BarcelonaThe real estate sector has been witnessing a continuous transformation for years, especially with the entry of different digital agents that provide all types of services within the process of construction, sale, leasing, asset management and financing. It is known as the sector com. proptech (English abbreviation for Property I technology).
Among the many agents, there are a number of companies that have stormed the market with the promise of simplifying the buying and selling process. The business model is very simple: they buy a house, renovate it, and put it up for sale or rent. They promise agility and low commissions. In the sector it is called House flipping.
These are companies in a precarious financial situation: they raise tens of millions of euros in financing rounds – in some cases even hundreds of millions – to implement plans to buy and sell homes in record time. The goal is to quickly make profits, which are often very meager, to invest in new homes and get the wheels moving again.
However, its impact on the market is not neutral. These are services aimed at the seller and contribute, from an economic point of view, to the renewal and modernization of the housing stock, with the consequent revaluation, but sometimes they represent a headache for the buyer. Once the process is completed, the initial diligence fades away.
The main companies in this sector are the Spanish company Clikalia or the Italian company Casavo, and other startups such as Tiko or Kodit.io. All of them have managed to convince investors to take off, especially the first: Founded in 2018, Clikalia closed a €460 million funding round in 2021, the largest ever raised by a company. start Spanish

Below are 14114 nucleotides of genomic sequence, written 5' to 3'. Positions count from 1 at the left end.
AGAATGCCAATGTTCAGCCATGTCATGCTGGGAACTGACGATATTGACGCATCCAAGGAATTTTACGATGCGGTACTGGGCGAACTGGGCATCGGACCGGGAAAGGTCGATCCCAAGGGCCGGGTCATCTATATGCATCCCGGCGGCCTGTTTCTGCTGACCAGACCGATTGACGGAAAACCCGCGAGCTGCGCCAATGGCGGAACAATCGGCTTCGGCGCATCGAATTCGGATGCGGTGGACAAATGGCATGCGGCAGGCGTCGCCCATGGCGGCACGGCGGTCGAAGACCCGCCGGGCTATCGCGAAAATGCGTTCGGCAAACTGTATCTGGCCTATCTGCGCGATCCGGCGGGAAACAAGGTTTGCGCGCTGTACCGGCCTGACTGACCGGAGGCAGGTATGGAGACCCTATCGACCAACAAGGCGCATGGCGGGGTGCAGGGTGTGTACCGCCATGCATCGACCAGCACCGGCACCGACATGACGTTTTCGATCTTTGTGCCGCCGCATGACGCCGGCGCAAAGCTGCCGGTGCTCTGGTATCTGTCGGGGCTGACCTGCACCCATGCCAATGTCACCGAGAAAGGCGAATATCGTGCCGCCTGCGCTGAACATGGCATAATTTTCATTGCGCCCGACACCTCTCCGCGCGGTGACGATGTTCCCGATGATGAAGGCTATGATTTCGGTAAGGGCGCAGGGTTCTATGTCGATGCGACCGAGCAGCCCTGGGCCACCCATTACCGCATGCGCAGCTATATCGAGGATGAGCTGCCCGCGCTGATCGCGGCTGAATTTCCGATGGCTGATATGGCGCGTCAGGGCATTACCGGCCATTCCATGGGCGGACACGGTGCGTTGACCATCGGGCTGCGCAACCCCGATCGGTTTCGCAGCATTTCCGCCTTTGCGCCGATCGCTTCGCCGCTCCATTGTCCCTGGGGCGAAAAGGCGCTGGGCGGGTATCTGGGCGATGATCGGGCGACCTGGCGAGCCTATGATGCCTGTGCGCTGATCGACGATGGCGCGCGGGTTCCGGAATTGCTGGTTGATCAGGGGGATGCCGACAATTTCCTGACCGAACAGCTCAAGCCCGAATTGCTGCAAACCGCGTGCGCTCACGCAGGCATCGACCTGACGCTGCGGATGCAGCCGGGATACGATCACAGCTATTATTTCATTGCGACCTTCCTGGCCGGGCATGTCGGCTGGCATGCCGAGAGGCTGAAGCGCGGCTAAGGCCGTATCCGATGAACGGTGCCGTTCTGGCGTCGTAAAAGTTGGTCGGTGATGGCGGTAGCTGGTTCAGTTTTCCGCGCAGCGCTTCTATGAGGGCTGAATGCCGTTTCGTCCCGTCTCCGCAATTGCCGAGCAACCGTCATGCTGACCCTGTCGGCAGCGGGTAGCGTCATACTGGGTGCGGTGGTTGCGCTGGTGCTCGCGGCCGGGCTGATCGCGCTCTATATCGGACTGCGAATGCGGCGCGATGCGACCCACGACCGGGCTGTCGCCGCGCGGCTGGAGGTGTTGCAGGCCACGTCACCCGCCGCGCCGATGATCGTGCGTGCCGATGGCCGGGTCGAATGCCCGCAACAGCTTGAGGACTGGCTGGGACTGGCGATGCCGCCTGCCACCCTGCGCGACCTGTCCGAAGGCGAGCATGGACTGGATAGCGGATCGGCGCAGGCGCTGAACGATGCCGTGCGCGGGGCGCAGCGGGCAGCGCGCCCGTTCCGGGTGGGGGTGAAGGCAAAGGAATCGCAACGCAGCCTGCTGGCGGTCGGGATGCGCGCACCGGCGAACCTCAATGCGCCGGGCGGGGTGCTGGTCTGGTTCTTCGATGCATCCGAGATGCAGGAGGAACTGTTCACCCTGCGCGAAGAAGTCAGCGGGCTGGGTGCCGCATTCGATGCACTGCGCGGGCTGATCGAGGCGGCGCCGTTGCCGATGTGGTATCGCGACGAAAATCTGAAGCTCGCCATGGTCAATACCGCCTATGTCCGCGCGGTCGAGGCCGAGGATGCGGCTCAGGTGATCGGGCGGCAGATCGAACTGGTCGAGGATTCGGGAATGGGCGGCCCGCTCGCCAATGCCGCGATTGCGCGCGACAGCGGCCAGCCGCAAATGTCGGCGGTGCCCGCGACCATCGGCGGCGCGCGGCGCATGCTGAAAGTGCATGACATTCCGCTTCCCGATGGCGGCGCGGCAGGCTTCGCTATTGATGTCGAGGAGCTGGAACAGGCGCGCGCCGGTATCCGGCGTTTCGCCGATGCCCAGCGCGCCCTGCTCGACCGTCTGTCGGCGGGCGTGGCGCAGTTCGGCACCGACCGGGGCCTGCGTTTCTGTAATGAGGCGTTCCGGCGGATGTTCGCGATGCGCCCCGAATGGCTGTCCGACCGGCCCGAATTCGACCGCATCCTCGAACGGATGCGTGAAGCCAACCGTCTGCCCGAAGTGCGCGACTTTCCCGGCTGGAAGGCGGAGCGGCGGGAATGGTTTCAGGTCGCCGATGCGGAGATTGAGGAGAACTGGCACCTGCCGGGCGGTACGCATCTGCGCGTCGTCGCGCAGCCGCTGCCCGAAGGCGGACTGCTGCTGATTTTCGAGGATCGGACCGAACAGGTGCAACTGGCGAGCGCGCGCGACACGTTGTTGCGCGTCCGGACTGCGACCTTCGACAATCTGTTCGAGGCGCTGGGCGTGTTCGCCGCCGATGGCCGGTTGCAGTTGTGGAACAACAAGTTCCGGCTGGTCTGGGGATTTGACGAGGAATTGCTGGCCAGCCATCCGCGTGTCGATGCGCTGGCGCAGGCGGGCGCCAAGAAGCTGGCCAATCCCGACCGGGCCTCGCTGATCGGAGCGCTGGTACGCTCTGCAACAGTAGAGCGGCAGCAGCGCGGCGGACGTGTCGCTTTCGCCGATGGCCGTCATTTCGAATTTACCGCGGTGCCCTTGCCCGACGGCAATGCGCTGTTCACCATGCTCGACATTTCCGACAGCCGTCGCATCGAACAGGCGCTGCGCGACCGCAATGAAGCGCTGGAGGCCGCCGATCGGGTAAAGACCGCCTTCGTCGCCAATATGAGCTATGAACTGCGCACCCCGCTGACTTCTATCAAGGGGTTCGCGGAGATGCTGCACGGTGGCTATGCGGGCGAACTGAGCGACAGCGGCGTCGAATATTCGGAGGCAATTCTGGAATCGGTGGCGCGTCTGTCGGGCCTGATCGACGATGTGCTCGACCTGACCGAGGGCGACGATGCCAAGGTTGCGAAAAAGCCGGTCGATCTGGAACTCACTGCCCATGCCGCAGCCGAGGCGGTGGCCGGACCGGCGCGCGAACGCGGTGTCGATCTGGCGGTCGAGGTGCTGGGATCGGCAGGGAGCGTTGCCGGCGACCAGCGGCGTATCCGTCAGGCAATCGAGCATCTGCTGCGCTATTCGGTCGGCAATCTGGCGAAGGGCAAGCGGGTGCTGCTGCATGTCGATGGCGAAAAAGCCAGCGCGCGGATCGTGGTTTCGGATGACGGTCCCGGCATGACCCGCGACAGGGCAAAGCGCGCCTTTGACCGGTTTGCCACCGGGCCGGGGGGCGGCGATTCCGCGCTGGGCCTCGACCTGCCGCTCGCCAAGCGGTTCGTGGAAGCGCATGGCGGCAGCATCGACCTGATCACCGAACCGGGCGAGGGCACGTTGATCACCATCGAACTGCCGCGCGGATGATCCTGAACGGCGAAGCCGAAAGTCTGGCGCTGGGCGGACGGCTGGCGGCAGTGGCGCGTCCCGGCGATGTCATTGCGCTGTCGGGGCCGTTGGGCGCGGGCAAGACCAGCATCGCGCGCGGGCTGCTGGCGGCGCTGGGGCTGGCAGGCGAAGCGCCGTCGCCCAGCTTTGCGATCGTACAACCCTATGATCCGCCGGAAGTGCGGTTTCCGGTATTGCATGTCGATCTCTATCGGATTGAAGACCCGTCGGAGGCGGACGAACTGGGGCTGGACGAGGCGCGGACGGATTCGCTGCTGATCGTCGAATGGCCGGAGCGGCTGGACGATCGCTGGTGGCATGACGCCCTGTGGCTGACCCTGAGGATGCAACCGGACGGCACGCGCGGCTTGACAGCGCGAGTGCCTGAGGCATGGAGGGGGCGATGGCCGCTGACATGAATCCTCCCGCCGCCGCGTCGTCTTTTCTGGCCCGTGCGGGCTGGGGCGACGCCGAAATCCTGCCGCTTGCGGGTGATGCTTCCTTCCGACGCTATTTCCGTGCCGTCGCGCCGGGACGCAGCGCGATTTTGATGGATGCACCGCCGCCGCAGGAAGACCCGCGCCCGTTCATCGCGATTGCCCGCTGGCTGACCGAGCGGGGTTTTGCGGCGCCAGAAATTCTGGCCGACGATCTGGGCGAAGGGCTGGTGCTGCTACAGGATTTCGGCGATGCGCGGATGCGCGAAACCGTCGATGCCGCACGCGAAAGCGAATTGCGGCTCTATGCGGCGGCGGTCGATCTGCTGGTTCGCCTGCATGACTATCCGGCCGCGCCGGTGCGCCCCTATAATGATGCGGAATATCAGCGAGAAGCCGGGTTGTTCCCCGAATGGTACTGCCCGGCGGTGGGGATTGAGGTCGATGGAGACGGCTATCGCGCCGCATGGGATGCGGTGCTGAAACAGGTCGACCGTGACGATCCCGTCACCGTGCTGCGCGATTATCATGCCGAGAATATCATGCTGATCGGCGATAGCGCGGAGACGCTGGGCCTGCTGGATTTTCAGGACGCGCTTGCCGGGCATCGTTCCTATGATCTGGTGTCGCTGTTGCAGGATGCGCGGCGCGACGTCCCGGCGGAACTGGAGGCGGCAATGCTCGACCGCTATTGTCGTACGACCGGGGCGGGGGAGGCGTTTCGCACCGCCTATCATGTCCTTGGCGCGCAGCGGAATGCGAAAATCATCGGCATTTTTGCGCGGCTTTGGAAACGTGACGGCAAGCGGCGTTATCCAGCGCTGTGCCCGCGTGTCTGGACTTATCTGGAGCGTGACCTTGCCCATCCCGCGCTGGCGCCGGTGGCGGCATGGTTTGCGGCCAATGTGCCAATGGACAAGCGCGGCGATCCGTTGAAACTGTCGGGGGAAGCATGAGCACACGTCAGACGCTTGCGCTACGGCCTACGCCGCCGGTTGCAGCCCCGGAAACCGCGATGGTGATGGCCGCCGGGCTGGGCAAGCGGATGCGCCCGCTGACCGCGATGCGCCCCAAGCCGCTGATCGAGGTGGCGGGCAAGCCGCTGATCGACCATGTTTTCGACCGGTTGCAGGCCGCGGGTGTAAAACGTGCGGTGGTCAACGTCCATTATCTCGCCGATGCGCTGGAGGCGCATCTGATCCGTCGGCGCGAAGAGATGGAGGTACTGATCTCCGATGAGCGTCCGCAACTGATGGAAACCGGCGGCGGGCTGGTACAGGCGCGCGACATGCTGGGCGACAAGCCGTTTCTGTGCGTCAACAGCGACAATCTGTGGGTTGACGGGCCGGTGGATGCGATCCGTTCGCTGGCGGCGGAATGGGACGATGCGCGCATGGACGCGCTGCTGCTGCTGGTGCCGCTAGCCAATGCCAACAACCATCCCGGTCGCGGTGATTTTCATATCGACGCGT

In fact, Spain was the second country in the world with the largest annual investment in this sector in 2020 and 2021, with 834 million euros, behind only the United States, which tops the ranking with 5,889 million euros, according to data from Real Estate. Agents (API) of Catalonia.
The dark side
They all seek to attract potential sellers with the same promises: make an offer for your apartment within a few hours or days, and even buy it in a maximum of seven days. Instant payment. This can be seen in their webpages, which contrast with the reviews many customers cast on major review platforms, where negative comments pile up by the dozens.
“It's a sector that's growing a lot. They're companies that make a lot of money and have a good basic plan: buy, renovate and sell. They've grown so fast that they're making a lot of money, they're buying at a fair price to renovate and sell, and they're looking for cheap builders that will guarantee them a high volume of work.” Large, even and simple renewals because the margin is very small,” he explains to ARA Personal shopper Real estate and Nexitum co-founder Jordi Clotet.
This expert points out that it is a good option for the seller, because despite paying at a price below market cost, he is doing so in cash. The problem lies with the buyer, who often faces incomplete renovations and non-existent after-sales service. This newspaper spoke to six people, from buyers and neighbors to property managers, who have been affected by the practices. He also tried to contact Casavu and Kalikalia to no avail.
Nyaps and no after sales service
Joan decided to buy an apartment in Barcelona through Casavo, a rental company. “The first thing I saw was that they were in a hurry to sign,” he explains. Once the purchase was completed, when he entered the apartment he found appliances without electrical fixtures, a dishwasher without a drain, an incorrectly installed boiler, and a window that did not close.
After Cassavu found out, he had to repair the damage for thousands of euros out of his own pocket. But that was not all: they made repairs with perforated electrical installations. “Everything was a disaster, and the worst thing was the lack of interest. They disappeared and never answered again,” he laments.